Hiking the Swiss Alps: Day Two

After my first day of hiking, I woke up incredibly sore, but eager to get started on the next hike! For day two, I went to the other side of the valley to do an easier hike while facing the Swiss alps.

This path was flat and wide, and a lot more populous than the one from the day before; but, my sore legs welcomed the nice change.

(rock stacks made by fellow hikers)
Throughout the hike I had an amazing view of the valley and village below, and the main peaks–Finsteraarhorn, Jungrau, Eiger–in front of me.
(Jungfrau and Eiger behind me)

I walked by a very sweet older couple taking pictures of each other, so I offered to take one of both of them and they returned the favor with one of me.


My plan was to hike towards Jungfrau and then hop onto the train that takes you through the mountain and to the top. After the easy flat walk to one village, I was eager to keep walking so I started another hike up the mountain towards the last stop to get on the train to Jungfrau.

(lake along the path)
This walk to the train station was a lot harder and very steep in some places, but it was fun to have the challenge, not to mention the great views it offered of the valley below.
(valley below Jungfrau)
Once on, the train takes you into the mountain and stops twice along at viewpoints from within the mountain.
(view of glacier field from inside the mountain)
At each stop the train staff would tell everyone that we had five minutes to take pictures, and immediately the entire train would disembark and make a mad dash to the windows. I was too sore to participate in the frenzy if I wanted to, so I walked slowly and made it to the windows after everyone was already back on the train, well in advance of the deadline.
(View of mountain peak from the glacier)

Once at the peak there are a number of activities to do, and I wandered around until I came out on the glacier. There was one hike path up to the top of one of the glacier’s sides, so I started on this journey, hoping for a view to make my hike worth it.

(crack in glacier)
After about ten minutes of walking up the glacier, I was exhausted and ready to turn around. My legs were so incredibly sore I could hardly walk, and going uphill on the glacier was a very slow and painful process; for each step I took, my feet would slide back in the snow and I hardly gained any distance.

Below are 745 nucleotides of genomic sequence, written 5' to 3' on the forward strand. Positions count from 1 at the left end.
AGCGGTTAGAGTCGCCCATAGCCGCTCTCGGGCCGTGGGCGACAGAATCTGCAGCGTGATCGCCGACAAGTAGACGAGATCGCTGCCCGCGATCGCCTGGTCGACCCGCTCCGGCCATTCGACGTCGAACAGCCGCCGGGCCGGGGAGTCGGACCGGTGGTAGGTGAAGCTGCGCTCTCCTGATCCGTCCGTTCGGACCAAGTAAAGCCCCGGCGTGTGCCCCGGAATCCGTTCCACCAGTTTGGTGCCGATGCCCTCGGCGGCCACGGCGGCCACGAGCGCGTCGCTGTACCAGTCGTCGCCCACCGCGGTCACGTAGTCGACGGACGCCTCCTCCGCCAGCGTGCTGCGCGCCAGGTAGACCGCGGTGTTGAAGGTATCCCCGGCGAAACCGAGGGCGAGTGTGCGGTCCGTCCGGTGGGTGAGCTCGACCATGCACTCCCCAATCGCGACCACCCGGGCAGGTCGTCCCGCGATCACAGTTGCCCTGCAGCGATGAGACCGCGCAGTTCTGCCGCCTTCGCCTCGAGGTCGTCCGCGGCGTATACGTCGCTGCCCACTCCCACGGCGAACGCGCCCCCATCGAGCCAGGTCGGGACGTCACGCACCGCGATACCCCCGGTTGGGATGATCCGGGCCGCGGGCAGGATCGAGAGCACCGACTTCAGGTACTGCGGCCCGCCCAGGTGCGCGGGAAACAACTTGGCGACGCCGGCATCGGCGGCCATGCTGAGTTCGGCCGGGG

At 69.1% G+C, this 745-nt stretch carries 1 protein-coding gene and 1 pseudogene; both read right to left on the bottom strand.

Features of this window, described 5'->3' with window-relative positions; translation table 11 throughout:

(ridge at the top of the hike)

At one point I was so exhausted and ready to quit, and I wasn’t even sure if the other side of the ridge had a view that would make the hike worth the effort. So, I stopped a girl who was on her way down and asked her if the view was worth hiking for, hoping she would say no so I could turn around without feeling bad. Unfortunately, she didn’t give me an easy out, but encouraged me to continue up to the top.

(Photo evidence I made it to the top)
Not long after I finally reached the ridge, and although the view wasn’t amazing–everything here is beautiful, but in comparison to everything else, it wasn’t spectacular–I was happy that I persevered to the top.


(hike down from ridge, valley is visible through the peaks)
Hiking down the glacier certainly is easier than up, but it still was fairly exhausting and I felt like I could barely take another step. My desperation peaked when I tied my rain slicker around my waist and tried to ride it down like a sled; unfortunately, this attempt to cheat the hike only succeeded in making me look ridiculous and I had to walk the rest of the way down.


(view of glacier field)
After hiking the glacier–and getting a horrible sunglasses burn–I went up to the observatory on the peak, and then took the train back down the mountain, making it back just in time for my train to Zurich.

My dad and I spent the night in Zurich and caught a morning flight to Barcelona (we went Barcelona instead of Collioure because it cut out some travel time). I am still recovering from my hikes–I can almost walk without a limp–so we have just been lazing around the hotel and the beach the past few days.

(View of Jungrau mountain from the valley and cows crossing the train tracks)

I am also enjoying walking around with my camera away, not looking at sights, and pretending like I’m not a tourist. So far I’ve actually gotten to use a lot of Spanish which is so much fun! My cab driver today even said the I spoke very well–best moment of my life, next to hiking in the Swiss Alps, of course.


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